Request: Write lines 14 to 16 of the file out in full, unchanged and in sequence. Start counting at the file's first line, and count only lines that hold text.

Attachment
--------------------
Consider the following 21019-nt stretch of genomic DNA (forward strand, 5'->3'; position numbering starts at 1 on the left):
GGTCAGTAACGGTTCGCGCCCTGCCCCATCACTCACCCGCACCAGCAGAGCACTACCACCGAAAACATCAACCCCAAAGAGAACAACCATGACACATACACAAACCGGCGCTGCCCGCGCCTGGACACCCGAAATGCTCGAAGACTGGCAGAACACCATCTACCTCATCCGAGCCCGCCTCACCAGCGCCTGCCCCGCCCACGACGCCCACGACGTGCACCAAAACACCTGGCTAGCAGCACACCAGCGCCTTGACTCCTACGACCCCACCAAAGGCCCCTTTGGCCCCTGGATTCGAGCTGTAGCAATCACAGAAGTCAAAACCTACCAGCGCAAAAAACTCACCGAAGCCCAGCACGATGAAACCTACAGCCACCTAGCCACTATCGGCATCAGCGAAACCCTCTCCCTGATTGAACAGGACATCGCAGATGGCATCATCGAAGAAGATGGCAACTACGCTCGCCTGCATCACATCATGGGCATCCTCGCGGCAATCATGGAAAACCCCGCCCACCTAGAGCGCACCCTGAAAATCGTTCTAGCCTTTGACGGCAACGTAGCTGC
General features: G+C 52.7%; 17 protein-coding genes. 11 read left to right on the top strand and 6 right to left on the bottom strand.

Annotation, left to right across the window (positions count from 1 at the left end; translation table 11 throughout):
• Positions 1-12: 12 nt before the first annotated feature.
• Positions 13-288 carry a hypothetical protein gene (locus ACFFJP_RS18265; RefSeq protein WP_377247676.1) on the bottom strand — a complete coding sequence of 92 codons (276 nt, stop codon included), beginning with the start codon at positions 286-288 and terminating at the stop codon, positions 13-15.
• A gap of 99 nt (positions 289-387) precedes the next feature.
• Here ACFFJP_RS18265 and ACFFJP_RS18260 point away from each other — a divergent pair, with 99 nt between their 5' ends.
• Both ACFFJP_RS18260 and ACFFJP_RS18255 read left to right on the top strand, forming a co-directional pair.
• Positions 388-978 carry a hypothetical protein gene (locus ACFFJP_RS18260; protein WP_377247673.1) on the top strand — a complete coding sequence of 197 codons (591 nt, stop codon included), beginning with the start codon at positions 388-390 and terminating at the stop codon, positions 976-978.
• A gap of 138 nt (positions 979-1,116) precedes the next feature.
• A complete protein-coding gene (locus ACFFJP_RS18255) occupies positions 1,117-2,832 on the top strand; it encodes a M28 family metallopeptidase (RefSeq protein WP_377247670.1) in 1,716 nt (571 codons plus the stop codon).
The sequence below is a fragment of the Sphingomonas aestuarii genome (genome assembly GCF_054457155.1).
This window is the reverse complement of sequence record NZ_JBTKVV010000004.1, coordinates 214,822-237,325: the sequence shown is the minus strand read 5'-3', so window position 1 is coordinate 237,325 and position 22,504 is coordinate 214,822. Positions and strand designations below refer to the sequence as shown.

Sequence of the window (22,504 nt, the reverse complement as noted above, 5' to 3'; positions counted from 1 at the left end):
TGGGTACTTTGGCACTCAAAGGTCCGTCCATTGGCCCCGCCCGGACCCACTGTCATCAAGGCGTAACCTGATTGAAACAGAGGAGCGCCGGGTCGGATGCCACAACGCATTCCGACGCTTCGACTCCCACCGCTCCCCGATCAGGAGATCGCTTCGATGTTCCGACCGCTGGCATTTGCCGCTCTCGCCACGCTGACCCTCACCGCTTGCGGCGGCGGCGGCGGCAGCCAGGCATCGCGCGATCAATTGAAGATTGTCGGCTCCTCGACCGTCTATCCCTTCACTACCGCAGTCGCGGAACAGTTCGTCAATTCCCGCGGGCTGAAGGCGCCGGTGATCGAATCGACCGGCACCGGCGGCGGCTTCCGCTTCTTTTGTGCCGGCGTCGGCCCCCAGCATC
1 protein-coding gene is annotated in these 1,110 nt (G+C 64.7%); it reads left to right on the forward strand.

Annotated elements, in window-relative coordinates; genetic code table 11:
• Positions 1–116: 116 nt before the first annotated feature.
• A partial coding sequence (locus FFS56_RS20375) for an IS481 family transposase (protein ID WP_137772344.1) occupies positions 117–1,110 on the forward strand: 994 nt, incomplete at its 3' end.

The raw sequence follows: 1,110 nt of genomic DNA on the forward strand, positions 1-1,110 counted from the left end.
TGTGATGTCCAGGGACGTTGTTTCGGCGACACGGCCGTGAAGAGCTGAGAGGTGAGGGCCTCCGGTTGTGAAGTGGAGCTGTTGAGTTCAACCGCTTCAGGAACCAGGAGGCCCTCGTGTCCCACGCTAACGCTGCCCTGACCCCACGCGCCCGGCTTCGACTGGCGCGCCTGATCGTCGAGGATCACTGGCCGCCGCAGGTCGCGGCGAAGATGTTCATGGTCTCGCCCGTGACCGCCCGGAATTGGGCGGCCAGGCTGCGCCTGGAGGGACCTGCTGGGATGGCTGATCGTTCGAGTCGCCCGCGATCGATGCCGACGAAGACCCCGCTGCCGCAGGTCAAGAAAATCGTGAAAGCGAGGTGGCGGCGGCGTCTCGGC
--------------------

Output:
This window is the reverse complement of sequence record NZ_JBTKVV010000004.1, coordinates 214,822-237,325: the sequence shown is the minus strand read 5'-3', so window position 1 is coordinate 237,325 and position 22,504 is coordinate 214,822. Positions and strand designations below refer to the sequence as shown.

Sequence of the window (22,504 nt, the reverse complement as noted above, 5' to 3'; positions counted from 1 at the left end):
TGGGTACTTTGGCACTCAAAGGTCCGTCCATTGGCCCCGCCCGGACCCACTGTCATCAAGGCGTAACCTGATTGAAACAGAGGAGCGCCGGGTCGGATGCCACAACGCATTCCGACGCTTCGACTCCCACCGCTCCCCGATCAGGAGATCGCTTCGATGTTCCGACCGCTGGCATTTGCCGCTCTCGCCACGCTGACCCTCACCGCTTGCGGCGGCGGCGGCGGCAGCCAGGCATCGCGCGATCAATTGAAGATTGTCGGCTCCTCGACCGTCTATCCCTTCACTACCGCAGTCGCGGAACAGTTCGTCAATTCCCGCGGGCTGAAGGCGCCGGTGATCGAATCGACCGGCACCGGCGGCGGCTTCCGCTTCTTTTGTGCCGGCGTCGGCCCCCAGCATC